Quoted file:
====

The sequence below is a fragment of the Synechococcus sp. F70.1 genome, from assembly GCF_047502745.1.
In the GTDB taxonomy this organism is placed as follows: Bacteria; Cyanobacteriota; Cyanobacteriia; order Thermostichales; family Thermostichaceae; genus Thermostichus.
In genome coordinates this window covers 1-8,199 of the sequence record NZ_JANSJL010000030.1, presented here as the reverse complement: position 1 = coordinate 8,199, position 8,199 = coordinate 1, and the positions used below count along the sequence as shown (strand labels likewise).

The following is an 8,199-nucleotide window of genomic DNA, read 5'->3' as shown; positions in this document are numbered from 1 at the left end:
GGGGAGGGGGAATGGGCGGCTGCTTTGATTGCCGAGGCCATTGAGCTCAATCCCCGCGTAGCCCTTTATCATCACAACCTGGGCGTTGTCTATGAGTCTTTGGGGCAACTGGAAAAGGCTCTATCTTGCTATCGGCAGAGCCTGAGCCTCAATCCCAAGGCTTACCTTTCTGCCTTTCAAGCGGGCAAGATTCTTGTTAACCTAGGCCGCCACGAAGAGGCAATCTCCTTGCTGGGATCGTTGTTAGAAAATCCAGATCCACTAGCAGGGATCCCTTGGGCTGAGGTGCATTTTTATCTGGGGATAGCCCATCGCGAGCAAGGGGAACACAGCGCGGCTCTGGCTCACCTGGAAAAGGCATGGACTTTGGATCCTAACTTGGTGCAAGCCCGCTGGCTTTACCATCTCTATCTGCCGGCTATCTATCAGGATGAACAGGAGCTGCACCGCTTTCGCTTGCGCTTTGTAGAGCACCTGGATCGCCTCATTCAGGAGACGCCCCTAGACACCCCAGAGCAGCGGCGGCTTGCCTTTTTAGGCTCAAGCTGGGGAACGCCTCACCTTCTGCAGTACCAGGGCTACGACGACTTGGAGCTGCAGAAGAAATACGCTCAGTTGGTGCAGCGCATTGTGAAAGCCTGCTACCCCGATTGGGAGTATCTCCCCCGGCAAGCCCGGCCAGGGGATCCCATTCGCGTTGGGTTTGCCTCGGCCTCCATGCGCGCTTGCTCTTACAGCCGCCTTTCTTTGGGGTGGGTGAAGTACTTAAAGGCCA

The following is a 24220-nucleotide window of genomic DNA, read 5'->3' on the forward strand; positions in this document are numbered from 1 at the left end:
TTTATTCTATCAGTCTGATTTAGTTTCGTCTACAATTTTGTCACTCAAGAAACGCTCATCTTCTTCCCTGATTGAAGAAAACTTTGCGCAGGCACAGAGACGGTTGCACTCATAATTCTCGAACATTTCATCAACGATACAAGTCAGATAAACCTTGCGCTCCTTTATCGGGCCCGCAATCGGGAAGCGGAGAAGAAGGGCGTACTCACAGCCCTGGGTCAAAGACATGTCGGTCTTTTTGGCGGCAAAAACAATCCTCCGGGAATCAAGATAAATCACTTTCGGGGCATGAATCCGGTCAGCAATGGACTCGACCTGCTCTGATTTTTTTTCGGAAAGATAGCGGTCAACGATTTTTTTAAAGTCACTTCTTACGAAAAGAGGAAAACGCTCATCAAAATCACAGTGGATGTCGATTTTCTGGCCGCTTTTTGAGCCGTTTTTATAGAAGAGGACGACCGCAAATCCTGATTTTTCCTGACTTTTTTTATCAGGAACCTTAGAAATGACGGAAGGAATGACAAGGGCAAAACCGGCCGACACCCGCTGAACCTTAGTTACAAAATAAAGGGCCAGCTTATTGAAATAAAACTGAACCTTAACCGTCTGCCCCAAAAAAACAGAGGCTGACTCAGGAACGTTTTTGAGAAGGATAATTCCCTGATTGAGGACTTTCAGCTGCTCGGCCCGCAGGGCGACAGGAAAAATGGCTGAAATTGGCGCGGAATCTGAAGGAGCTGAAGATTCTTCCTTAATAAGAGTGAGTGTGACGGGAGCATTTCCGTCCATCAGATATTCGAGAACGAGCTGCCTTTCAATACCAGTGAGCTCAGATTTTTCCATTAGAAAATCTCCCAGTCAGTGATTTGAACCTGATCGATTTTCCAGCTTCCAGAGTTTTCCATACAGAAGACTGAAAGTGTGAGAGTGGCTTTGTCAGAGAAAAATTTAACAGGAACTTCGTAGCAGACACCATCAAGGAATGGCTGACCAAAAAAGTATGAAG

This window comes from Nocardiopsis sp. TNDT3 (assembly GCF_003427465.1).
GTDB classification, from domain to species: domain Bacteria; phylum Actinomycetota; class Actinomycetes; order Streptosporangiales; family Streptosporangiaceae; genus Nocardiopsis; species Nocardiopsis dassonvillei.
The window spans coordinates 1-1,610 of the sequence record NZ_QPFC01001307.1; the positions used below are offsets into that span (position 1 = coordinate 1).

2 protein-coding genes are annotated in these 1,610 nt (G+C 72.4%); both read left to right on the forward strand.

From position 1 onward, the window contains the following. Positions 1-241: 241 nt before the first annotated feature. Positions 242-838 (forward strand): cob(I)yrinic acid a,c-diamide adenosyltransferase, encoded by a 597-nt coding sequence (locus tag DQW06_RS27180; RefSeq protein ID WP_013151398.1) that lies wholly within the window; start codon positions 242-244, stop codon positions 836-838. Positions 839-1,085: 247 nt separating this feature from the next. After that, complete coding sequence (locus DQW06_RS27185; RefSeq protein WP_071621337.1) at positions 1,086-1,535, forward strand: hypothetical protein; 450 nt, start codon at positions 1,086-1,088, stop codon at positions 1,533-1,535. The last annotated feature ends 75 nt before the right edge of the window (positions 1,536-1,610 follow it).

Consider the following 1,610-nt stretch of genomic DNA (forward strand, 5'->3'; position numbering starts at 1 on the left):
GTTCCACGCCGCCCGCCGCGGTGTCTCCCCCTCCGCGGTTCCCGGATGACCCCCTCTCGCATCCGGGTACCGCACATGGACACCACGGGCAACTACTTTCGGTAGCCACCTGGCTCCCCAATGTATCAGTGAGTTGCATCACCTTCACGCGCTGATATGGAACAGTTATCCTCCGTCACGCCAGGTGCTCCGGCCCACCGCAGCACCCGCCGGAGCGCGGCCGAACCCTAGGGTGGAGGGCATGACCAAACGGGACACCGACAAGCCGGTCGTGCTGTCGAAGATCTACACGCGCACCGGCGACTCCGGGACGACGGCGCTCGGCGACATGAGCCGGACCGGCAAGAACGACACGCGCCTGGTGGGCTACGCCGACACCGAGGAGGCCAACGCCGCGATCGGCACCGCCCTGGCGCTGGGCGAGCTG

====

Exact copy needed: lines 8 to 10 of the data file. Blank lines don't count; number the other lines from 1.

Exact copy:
This window comes from Nocardiopsis sp. TNDT3 (assembly GCF_003427465.1).
GTDB classification, from domain to species: domain Bacteria; phylum Actinomycetota; class Actinomycetes; order Streptosporangiales; family Streptosporangiaceae; genus Nocardiopsis; species Nocardiopsis dassonvillei.
The window spans coordinates 1-1,610 of the sequence record NZ_QPFC01001307.1; the positions used below are offsets into that span (position 1 = coordinate 1).